New Insights on the Gospels

March for Life 2012

Evil triumphs when good men do nothing - Edmund Burke

Thursday, June 2, 2011

Moses: Mediator of Salvation for Israel - Pope Benedict XVI

Benedict XVI dedicated today's general Wednesday audience catechesis to the figure of Moses who "carried out his function as mediator between God and Israel, making himself the bearer of the divine words and commands for his people, bringing them to the freedom of the Promised Land ... and, above all, praying".

The Pope emphasized that Moses especially acts as intercessor when the people ask Aaron to build the golden calf while they are waiting for the prophet who has ascended Mount Sinai to receive the Tables of the Law. "Tired of following a path with a God who is invisible now that Moses the mediator has also gone, the people demand a tangible, palpable presence of the Lord and find an accessible god, within the reach of human beings, in Aaron's molten metal calf. This is a constant temptation on the path of faith: avoiding the divine mystery by building a comprehensible god that corresponds to our own preconceptions and plans".

In the face of the Israelites' infidelity, God asks Moses to let him destroy that rebel people but Moses understands that those words are directed at him so that the prophet "might intervene and ask him not to do it. ... If God were to let his people perish, it could be interpreted as a sign of divine incapacity to fulfill the plan of salvation and God could not allow that: He is the good Lord who salves, the guarantor of life, the God of mercy and forgiveness, of liberation from sin that kills. ... Moses had a concrete experience of the God of salvation. He was sent as the mediator of divine liberation and now, with his prayer, he becomes the interpreter of a dual concern, worried for the fate of his people but also worried for the honor due the Lord by the truth of his name. ... The love for his brothers and sisters and the love of God are united in his prayer of intercession and are inseparable. Moses, the intercessor, is the man between two loves that, in prayer, are superimpose in one single desire for good".

"The intercessor does not make excuses for the sin of his people and does not list the presumed merits of either himself or his people. He appeals to God's generosity: a free God, completely love, who never ceases to seek those who have drawn away from him. ... Moses asks God to show himself even stronger than sin and death and, with his prayer, brings about this divine revelation".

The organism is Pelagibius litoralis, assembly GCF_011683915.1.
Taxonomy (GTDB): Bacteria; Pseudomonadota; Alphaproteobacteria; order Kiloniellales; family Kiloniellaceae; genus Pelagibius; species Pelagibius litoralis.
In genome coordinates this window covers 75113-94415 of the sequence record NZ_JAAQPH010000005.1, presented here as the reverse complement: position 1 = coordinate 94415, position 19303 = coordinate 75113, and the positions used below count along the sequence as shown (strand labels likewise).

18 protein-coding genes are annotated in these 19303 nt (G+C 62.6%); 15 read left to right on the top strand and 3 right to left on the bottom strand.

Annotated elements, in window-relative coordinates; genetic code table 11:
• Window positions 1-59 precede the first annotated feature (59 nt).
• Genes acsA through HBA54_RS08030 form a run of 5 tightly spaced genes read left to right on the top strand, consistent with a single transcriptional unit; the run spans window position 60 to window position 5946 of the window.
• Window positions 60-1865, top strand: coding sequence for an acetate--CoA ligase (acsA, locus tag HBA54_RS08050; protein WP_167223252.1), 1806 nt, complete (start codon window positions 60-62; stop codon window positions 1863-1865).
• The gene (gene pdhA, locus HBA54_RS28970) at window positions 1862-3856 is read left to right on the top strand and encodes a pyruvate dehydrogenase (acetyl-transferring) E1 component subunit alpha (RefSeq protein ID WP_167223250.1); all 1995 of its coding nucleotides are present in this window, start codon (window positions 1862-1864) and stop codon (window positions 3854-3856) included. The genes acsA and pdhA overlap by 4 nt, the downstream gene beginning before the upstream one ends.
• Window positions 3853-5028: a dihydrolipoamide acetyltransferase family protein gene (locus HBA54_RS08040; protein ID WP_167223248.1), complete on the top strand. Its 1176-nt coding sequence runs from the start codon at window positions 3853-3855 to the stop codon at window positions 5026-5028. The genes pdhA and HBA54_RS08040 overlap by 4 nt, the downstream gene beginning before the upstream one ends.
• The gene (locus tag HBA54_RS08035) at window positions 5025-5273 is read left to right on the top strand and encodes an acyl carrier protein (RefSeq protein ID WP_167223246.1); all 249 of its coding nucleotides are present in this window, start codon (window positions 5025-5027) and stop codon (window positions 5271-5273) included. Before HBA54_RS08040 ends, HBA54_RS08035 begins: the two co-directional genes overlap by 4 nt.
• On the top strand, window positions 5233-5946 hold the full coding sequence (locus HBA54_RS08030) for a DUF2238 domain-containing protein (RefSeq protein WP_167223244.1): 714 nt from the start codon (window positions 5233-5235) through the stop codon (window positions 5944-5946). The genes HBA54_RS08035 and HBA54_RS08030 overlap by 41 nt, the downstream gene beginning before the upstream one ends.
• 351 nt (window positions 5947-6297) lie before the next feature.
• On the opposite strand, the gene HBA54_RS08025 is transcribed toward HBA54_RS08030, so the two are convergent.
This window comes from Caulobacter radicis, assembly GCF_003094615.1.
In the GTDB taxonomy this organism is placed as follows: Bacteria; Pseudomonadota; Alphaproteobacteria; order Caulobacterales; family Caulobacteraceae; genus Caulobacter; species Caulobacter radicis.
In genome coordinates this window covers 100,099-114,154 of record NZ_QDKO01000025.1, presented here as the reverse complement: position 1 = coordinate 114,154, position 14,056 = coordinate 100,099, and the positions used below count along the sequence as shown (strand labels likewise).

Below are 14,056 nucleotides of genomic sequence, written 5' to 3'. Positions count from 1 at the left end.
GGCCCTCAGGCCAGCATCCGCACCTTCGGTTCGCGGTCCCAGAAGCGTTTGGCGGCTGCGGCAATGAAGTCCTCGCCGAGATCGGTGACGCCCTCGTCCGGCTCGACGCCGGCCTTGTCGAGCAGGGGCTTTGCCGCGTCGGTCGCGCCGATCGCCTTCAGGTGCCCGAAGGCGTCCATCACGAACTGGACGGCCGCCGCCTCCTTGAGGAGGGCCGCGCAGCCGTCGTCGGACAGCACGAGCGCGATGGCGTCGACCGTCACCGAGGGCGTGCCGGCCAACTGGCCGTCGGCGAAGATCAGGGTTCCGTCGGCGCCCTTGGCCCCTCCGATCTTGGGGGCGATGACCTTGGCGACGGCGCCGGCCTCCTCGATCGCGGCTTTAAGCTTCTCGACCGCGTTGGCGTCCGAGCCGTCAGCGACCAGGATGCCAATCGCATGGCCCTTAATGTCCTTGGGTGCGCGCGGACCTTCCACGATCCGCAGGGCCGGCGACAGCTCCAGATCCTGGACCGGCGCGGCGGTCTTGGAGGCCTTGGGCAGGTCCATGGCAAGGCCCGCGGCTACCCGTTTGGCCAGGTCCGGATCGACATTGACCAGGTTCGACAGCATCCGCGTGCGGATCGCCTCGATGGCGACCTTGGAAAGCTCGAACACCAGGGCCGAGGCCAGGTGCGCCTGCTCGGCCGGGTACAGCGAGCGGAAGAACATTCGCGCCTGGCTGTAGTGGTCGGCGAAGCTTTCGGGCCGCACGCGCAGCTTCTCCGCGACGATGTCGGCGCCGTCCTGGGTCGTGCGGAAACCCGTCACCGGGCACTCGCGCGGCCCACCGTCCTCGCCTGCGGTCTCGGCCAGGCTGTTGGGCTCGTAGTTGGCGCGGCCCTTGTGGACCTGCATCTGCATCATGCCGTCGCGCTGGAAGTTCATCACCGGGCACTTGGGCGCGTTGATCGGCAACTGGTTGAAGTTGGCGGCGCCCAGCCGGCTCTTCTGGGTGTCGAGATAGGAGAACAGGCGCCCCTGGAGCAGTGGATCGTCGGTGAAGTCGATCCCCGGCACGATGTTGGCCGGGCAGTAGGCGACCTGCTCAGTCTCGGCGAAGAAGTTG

"In Moses who is at the top of the mountain - face to face with God, the intercessor of his people - the Fathers of the Church have seen a prefiguration of Christ who, atop the Cross, is truly before God, not just as friend but as Son. ... His intercession", the pontiff concluded, "is not just solidarity but identification with us. ... He gives us a forgiveness that transforms and renews. I believe we must meditate on this reality: Christ before God praying for us, identifying with us. From the heights of the Cross he didn't bring us new stone tablets of the law but himself as Covenant".

Wednesday, June 1, 2011

Virgin, Help Us Be Generous in God's Plan - Pope Benedict XVI

The traditional procession and Rosary marking the end of the Marian month took place in the Vatican Gardens yesterday at 8:00 in the evening. The procession wound from the Church of St. Stephen of the Abyssinians to the Grotto of Our Lady of Lourdes.

The Pope arrived at the Grotto of Lourdes at 9:00pm and briefly addressed the present faithful before imparting the apostolic blessing.

"Having begun this month of Mary with the memorable beatification of John Paul II has been and continues to be for all of us", the Pope said, "a reason for great joy and thankfulness. What a great gift of grace for the whole Church was the life of this great Pope! His witness continues to illuminate our lives and urges us to be true disciples of the lord, to courageously follow him in faith, and to love him with the same enthusiasm with which he gave his life to Christ,"

Then, referring to yesterday's feastday, Benedict XVI noted that "the Visitation of Mary leads us to reflect on this courage of faith. The one who Elizabeth welcomes into her home is the Virgin who 'has believed' the Angel's annunciation, who responded with faith, courageously accepting God's plan for her life and thus embracing within herself the eternal Word of the Most High".

"Mary truly believed that 'nothing is impossible to God' and, strong in this confidence she let herself be guided by the Holy Spirit in daily obedience to his plan. How can we not desire that same trusting abandon in our lives? How can we not yearn for that beatitude that is born of a profound and intimate familiarity with Jesus? That is why, addressing the one who is 'full of grace', we can today ask that she intercede with Divine Providence for us too, so that we might each day proclaim our 'yes' to God's plan with the same humble and sincere faith that the Virgin said her yes". May she, who welcomed the Word of God within her and wholeheartedly abandoned herself to him, guide us to an ever more generous and unconditional response to his plan, even when we are called to embrace the Cross".

The Holy Father concluded by "entrusting the Church and the world to Mary's maternal intercession", asking for "the gift of always knowing how to embrace in our lives the lordship of the One who by his Resurrection conquered death".